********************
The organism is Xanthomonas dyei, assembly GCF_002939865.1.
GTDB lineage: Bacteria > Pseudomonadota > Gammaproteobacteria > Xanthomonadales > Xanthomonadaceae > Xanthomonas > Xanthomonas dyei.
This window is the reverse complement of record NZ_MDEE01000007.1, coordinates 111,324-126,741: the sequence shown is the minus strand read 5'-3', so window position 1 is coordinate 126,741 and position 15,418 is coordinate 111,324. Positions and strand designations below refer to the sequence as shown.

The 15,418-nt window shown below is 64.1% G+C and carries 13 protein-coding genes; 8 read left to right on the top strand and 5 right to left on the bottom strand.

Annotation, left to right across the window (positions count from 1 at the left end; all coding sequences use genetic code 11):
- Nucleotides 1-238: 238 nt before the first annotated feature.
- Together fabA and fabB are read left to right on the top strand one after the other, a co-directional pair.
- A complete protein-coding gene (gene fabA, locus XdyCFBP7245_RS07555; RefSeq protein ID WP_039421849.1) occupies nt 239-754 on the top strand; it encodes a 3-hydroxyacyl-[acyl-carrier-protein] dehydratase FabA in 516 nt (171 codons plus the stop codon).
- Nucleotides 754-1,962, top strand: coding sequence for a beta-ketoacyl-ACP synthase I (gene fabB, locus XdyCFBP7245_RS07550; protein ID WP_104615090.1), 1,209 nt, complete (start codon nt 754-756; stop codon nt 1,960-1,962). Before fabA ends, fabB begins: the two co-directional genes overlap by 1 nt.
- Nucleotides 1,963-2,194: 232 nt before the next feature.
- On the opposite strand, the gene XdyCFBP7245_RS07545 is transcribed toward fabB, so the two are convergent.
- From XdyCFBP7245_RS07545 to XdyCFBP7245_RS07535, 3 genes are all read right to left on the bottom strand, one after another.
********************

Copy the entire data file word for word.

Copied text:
The organism is Xanthomonas dyei, assembly GCF_002939865.1.
GTDB lineage: Bacteria > Pseudomonadota > Gammaproteobacteria > Xanthomonadales > Xanthomonadaceae > Xanthomonas > Xanthomonas dyei.
This window is the reverse complement of record NZ_MDEE01000007.1, coordinates 111,324-126,741: the sequence shown is the minus strand read 5'-3', so window position 1 is coordinate 126,741 and position 15,418 is coordinate 111,324. Positions and strand designations below refer to the sequence as shown.

The 15,418-nt window shown below is 64.1% G+C and carries 13 protein-coding genes; 8 read left to right on the top strand and 5 right to left on the bottom strand.

Annotation, left to right across the window (positions count from 1 at the left end; all coding sequences use genetic code 11):
- Nucleotides 1-238: 238 nt before the first annotated feature.
- Together fabA and fabB are read left to right on the top strand one after the other, a co-directional pair.
- A complete protein-coding gene (gene fabA, locus XdyCFBP7245_RS07555; RefSeq protein ID WP_039421849.1) occupies nt 239-754 on the top strand; it encodes a 3-hydroxyacyl-[acyl-carrier-protein] dehydratase FabA in 516 nt (171 codons plus the stop codon).
- Nucleotides 754-1,962, top strand: coding sequence for a beta-ketoacyl-ACP synthase I (gene fabB, locus XdyCFBP7245_RS07550; protein ID WP_104615090.1), 1,209 nt, complete (start codon nt 754-756; stop codon nt 1,960-1,962). Before fabA ends, fabB begins: the two co-directional genes overlap by 1 nt.
- Nucleotides 1,963-2,194: 232 nt before the next feature.
- On the opposite strand, the gene XdyCFBP7245_RS07545 is transcribed toward fabB, so the two are convergent.
- From XdyCFBP7245_RS07545 to XdyCFBP7245_RS07535, 3 genes are all read right to left on the bottom strand, one after another.